CRISPR-Cas9 is the gene-editing breakthrough technology that led to emerging innovations like more productive crops, a shape-shifting material that could help diagnose disease and deliver targeted medications, and even a novel treatment to restore sight to a blind person.

This technology allows scientists to alter an organism’s DNA in a way that is significantly easier than previous methods, making it more accessible to researchers. The versatility, precision, and untapped potential of CRISPR has continued to generate a buzz in the scientific community.

Even high school students will soon be able to experiment with CRISPR technology through a new unit under development through a partnership with Lab-Aids, and UC Berkeley’s Lawrence Hall of Science and Innovative Genomics Institute.

Strengthen Genetics Lessons with CRISPR Curriculum

Through this novel science curriculum kit—which includes a combination of videos, articles, and engaging hands-on activities—students will learn how the CRISPR technology works, understand the possible applications to treat genetic disorders like sickle cell disease, and discuss the ethics of gene editing.

Using a specialty tool created just for this biology science kit, students will be able to precisely edit genes in E. coli bacteria using the CRISPR technology. The unit will emphasize the relationship between genes, proteins, and traits, making this curriculum ideal as either an introduction to the topic or as a way to reinforce the concepts through a CRISPR lens.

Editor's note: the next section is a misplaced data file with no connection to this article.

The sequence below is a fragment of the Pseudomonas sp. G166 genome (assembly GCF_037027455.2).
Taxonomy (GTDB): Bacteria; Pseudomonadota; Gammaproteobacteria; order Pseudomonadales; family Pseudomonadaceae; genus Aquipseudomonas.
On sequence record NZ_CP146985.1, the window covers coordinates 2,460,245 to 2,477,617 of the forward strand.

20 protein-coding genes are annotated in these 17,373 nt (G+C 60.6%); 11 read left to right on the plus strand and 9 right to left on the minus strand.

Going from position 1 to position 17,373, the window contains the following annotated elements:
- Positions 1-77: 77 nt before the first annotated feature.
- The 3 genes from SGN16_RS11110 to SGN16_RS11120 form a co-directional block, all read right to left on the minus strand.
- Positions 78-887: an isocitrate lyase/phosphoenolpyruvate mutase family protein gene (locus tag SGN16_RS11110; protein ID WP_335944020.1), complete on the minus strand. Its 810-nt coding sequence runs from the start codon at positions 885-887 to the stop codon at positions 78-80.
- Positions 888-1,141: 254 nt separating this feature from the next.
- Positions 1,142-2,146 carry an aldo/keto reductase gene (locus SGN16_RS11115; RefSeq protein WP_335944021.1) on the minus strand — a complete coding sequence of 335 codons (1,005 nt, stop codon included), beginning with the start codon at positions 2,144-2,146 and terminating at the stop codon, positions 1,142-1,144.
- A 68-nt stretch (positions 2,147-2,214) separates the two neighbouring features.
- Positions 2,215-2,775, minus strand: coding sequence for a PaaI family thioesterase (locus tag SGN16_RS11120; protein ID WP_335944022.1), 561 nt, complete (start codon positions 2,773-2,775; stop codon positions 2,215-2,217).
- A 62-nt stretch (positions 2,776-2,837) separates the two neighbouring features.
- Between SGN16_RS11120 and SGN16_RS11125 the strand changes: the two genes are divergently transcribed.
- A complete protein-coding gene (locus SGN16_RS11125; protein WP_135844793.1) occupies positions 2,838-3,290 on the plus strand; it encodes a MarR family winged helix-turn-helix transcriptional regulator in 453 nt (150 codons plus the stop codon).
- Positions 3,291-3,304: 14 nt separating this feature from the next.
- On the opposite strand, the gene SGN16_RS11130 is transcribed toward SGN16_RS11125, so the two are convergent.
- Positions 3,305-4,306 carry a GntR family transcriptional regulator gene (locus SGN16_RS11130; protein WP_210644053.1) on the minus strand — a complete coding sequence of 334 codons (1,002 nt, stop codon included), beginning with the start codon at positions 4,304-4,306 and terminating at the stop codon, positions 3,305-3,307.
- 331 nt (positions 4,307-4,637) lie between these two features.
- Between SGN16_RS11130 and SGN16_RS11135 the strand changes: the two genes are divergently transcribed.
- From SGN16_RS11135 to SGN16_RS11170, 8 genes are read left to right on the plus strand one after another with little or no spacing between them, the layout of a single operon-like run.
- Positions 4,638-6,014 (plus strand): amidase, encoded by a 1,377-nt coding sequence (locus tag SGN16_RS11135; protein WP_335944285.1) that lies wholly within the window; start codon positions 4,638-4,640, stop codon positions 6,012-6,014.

The Lawrence Hall of Science and Lab-Aids have had a long-standing partnership developing full-year science curriculum for middle and high school classrooms with the Lawrence’s SEPUP curriculum team. Like their other instructional materials, the high school CRISPR unit will focus heavily on the applications and ethics of science in real-world issues using hands-on investigations. Currently undergoing national field testing, this week-long high school science kit is slated for release in November of 2021 and will be available through Lab-Aids.

CRISPR in the Public Eye

While the science behind CRISPR had been studied since the 1990s, it wasn’t until 2012 that the field exploded in popularity when researchers were able to demonstrate the ability of the CRISPR-Cas9 “genetic scissors” to cut DNA at precise locations determined by scientists.

UC Berkeley has a longstanding reputation as a leader in biosciences and technology including innovations in gene editing. Jennifer Doudna, a professor at UC Berkeley, won the 2020 Nobel Prize in Chemistry for her work on developing the CRISPR gene-editing tool with her collaborator Emmanuelle Charpentier, a biochemist and founder of the Max Planck Unit for the Science of Pathogens in Berlin. Doudna founded the Innovative Genomics Institute (IGI) in 2014, which has made pioneering advances in the application of CRISPR to human health and sustainable agriculture. In addition to its world-class research, the IGI has established a robust education and outreach program that specializes in informing audiences about CRISPR, genome editing, and the ethical implications of genetic engineering through apps, courses, events, and other resources 

Globally, it’s been a banner year for advances in CRISPR technology and its applications. Some of the first patients to get a CRISPR-driven gene-editing treatment for sickle cell disease are doing exceptionally well, multiple advances in engineering disease-resistant livestock were announced, and an array of new diagnostic tools using CRISPR are under development.

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